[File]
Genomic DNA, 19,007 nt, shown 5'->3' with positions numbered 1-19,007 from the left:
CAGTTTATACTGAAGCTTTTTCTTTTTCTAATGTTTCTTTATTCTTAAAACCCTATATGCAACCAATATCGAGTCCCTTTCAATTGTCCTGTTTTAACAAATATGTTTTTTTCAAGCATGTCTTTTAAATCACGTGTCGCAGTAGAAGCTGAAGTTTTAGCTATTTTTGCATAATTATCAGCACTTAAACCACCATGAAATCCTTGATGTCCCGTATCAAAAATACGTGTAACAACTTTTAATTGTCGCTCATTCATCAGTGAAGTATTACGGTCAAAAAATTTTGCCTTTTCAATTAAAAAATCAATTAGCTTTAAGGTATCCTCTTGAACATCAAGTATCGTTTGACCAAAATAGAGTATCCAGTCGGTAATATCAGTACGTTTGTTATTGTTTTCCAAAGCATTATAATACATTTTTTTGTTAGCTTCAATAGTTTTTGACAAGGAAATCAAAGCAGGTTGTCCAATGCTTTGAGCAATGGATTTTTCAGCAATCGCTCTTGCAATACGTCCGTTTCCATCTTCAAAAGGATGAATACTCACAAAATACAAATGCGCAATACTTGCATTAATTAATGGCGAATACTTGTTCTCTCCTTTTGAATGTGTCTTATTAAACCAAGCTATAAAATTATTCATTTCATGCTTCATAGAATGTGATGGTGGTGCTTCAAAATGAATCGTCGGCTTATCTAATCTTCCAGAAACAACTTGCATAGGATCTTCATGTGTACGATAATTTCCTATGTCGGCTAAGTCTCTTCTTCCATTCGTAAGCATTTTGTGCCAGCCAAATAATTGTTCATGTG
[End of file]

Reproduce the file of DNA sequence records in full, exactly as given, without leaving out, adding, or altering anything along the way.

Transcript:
Genomic DNA, 19,007 nt, shown 5'->3' with positions numbered 1-19,007 from the left:
CAGTTTATACTGAAGCTTTTTCTTTTTCTAATGTTTCTTTATTCTTAAAACCCTATATGCAACCAATATCGAGTCCCTTTCAATTGTCCTGTTTTAACAAATATGTTTTTTTCAAGCATGTCTTTTAAATCACGTGTCGCAGTAGAAGCTGAAGTTTTAGCTATTTTTGCATAATTATCAGCACTTAAACCACCATGAAATCCTTGATGTCCCGTATCAAAAATACGTGTAACAACTTTTAATTGTCGCTCATTCATCAGTGAAGTATTACGGTCAAAAAATTTTGCCTTTTCAATTAAAAAATCAATTAGCTTTAAGGTATCCTCTTGAACATCAAGTATCGTTTGACCAAAATAGAGTATCCAGTCGGTAATATCAGTACGTTTGTTATTGTTTTCCAAAGCATTATAATACATTTTTTTGTTAGCTTCAATAGTTTTTGACAAGGAAATCAAAGCAGGTTGTCCAATGCTTTGAGCAATGGATTTTTCAGCAATCGCTCTTGCAATACGTCCGTTTCCATCTTCAAAAGGATGAATACTCACAAAATACAAATGCGCAATACTTGCATTAATTAATGGCGAATACTTGTTCTCTCCTTTTGAATGTGTCTTATTAAACCAAGCTATAAAATTATTCATTTCATGCTTCATAGAATGTGATGGTGGTGCTTCAAAATGAATCGTCGGCTTATCTAATCTTCCAGAAACAACTTGCATAGGATCTTCATGTGTACGATAATTTCCTATGTCGGCTAAGTCTCTTCTTCCATTCGTAAGCATTTTGTGCCAGCCAAATAATTGTTCATGTG